Mr. RICKLER. I believe we could be more specific in the amendments that we would suggest, but, again, from your great number of years of experience, all of you gentlemen, in bills, and my previous work in bills, we feel the only thing that we ask to be included is that loans be made available to the proprietary nursing home. As the bill is at the present time, without going into a prolonged discussion, we feel that it only covers nonprofit organizations and nonprofit medical facilities. We have no objection to other features of the bill. It is only to the extent of the medical facilities to be included known as the nursing homes.

Now we would be glad to draw recommendations and forward them to your committee, but I believe we discussed that this morning, did we not, sir, prior to our coming in, and I believe you understand our position in the matter.

The CHAIRMAN. Very well. Are there any further questions?

If not, we thank you for your appearance here today, Miss Siegal, and the statement that you have made to the committee, and also the statements that have been made by your general counsel.

Mrs. Hopkins, are you expecting to speak today, or is this the statement that you would otherwise have given?

Mrs. HOPKINS This is the statement of our association. I am not prepared to speak.

The CHAIRMAN. I want to say for Mrrs. Hopkins that she has, for a period of time, shown a very great interest in the work of this committee in this particular, and she has shown her interest in more ways than one in connection with the inclusion of nursing homes. We would have been very glad to have heard from you, Mrs. Hopkins, but we assume that since the president has spoken that carries the weight of the organization and we have had the benefit of the statement.

Mrs. HOPKINS Thank you very much, Mr. Chairman. If you do have extra time Mr. Manning, from a nursing home in Virginia, would like to have something personally to say later.

The CHAIRMAN. Will it take very long?
Mr. MANNING. No, sir.

The CHAIRMAN. Very well. Step right up front, sir, and give your name and residence and what, if any, position you occupy and in what capacity you testify. STATEMENT OF THURMOND W. MANNING, PORTSMOUTH, VA., FIRST

VICE PRESIDENT, VIRGINIA ASSOCIATION OF NURSING HOMES

Mr. MANNING. Thank you, Mr. Chairman and members of the committee, my name is Thurmond W. Manning. I operate and direct a nursing home in the city of Portsmouth, Va., and I am speaking also as vice president of our Virginia Association of Nursing Homes.

We certainly would never oppose anything that is to enhance the care of the patient. Regardless of how much and to what extent we would discuss this problem, our every though should revolve around the care of the patient placed in our charge.

The next consideration is how can that be done most economically? It seems to me, Mr. Chairman, that we have the nucleus for the care of our aged, but our people do need help. For the most part, the nursing homes were set up in the old mansion type buildings, and certainly I feel that, for the most part, the people that are operating these nursing homes are not primarily interested in financial gain.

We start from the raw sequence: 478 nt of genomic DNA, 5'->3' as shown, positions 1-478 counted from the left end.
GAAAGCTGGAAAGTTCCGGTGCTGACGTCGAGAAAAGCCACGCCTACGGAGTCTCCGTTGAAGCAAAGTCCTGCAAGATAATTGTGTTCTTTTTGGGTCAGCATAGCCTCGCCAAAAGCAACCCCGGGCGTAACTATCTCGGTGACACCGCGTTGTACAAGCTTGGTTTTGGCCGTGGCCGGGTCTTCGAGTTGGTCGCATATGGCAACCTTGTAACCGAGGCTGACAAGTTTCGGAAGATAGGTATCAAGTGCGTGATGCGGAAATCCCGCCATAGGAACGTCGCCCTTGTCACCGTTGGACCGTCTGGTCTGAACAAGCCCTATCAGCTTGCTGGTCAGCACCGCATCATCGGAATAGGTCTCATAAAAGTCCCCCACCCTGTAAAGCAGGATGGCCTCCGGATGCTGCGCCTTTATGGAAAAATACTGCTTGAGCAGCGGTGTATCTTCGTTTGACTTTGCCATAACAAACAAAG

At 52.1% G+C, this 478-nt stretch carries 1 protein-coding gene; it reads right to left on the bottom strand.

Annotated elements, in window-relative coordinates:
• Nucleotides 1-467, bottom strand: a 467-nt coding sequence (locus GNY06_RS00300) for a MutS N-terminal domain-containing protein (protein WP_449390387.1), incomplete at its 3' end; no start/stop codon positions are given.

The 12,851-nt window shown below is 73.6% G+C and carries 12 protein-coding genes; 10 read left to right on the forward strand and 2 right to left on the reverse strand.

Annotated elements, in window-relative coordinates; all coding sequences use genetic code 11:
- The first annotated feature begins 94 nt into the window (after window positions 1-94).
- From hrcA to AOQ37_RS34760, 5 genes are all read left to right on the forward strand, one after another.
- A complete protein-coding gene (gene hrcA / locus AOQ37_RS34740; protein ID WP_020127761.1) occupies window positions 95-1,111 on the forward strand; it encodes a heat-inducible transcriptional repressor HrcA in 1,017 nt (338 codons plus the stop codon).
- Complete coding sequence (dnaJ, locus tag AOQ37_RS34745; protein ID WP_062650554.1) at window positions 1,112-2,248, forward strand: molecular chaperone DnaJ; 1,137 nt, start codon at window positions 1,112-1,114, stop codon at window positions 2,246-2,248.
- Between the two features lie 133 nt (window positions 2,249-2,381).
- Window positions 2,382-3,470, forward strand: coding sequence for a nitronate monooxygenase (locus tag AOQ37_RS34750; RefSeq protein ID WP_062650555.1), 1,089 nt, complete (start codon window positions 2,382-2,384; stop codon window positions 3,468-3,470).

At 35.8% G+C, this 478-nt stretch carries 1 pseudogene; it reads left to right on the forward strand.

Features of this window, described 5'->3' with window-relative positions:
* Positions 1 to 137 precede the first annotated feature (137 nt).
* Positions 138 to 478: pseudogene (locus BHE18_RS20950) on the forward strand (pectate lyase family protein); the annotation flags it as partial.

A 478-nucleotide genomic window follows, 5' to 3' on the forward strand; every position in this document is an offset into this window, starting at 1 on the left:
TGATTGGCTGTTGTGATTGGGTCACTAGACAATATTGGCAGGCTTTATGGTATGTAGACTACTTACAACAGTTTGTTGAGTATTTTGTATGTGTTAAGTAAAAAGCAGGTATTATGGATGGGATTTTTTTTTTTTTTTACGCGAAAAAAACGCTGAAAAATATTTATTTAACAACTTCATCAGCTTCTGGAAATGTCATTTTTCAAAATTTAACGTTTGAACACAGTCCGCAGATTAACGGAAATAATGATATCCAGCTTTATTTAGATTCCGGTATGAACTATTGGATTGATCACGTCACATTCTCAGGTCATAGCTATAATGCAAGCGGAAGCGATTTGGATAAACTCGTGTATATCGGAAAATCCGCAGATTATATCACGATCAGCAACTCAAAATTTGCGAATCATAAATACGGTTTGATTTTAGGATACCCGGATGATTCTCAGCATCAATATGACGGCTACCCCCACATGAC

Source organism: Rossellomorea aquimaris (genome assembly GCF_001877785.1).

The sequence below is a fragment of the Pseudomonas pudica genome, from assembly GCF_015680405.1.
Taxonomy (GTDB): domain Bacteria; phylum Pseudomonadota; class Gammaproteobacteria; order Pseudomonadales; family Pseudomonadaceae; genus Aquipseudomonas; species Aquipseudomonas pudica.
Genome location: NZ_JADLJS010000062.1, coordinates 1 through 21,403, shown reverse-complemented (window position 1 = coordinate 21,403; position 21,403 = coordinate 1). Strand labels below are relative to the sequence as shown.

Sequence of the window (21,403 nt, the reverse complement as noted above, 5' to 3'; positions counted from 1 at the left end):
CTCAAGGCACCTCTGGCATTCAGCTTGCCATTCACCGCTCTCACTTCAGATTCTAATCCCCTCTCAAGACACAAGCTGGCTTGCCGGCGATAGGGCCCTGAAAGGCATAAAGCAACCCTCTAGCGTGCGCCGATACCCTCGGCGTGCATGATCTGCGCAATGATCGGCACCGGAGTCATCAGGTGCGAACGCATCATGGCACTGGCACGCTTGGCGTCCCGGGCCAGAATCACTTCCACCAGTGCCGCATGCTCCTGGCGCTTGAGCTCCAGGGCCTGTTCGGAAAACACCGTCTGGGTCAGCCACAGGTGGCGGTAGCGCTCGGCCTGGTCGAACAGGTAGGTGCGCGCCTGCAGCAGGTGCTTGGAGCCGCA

We are in a difficult situation in that we are, in a sense, doing business in the medical profession, and of course, as we all know, to be able to continue in a business we must show a profit. To show a profit we must advertise. Yet we were taught at Bellevue that in the medical profession we could not advertise, but that we could educate.

If the proprietary nursing-home operator were to be granted this loan, as proposed, on a long-term basis, it certainly would help the economic situation, if we could get the loan on a long-term basis at a low rate of interest. We certainly would be able to pass that saving, so to speak, on to the patient, and I certainly hope that you gentlemen will see fit to help us because we are most desirous of doing the thing that we have set out to do. It seems to me that the very heart of our American economy is based on the desire of the individual to take care of himself.

I thank you very much.
The CHAIRMAN. Are there any questions, gentlemen?
Mr. HESELTON. I have one question.

What is the general situation in terms of supervision by licensed physicians?

Mr. MANNING. Mr. Heselton, it would be almost impossible to pinpoint the responsibility or delegate the responsibility to any one organization or group of people. We need teamwork. We need cooperation, cooperative efforts between the nursing-home administrator and the health, welfare, and educational authorities. The responsibility would lie with all of us.

Mr. HESELTON. I have in mind that as the bill is drawn it refers in one portion to medical rehabilitation and convalescent facilities in which the patient care is under the professional supervision of persons licensed to practice medicine in the State. And at least as far as I know there are a good many instances where a person is not in the care of a doctor but still needs the services that are provided for in these nursing homes. Is that true?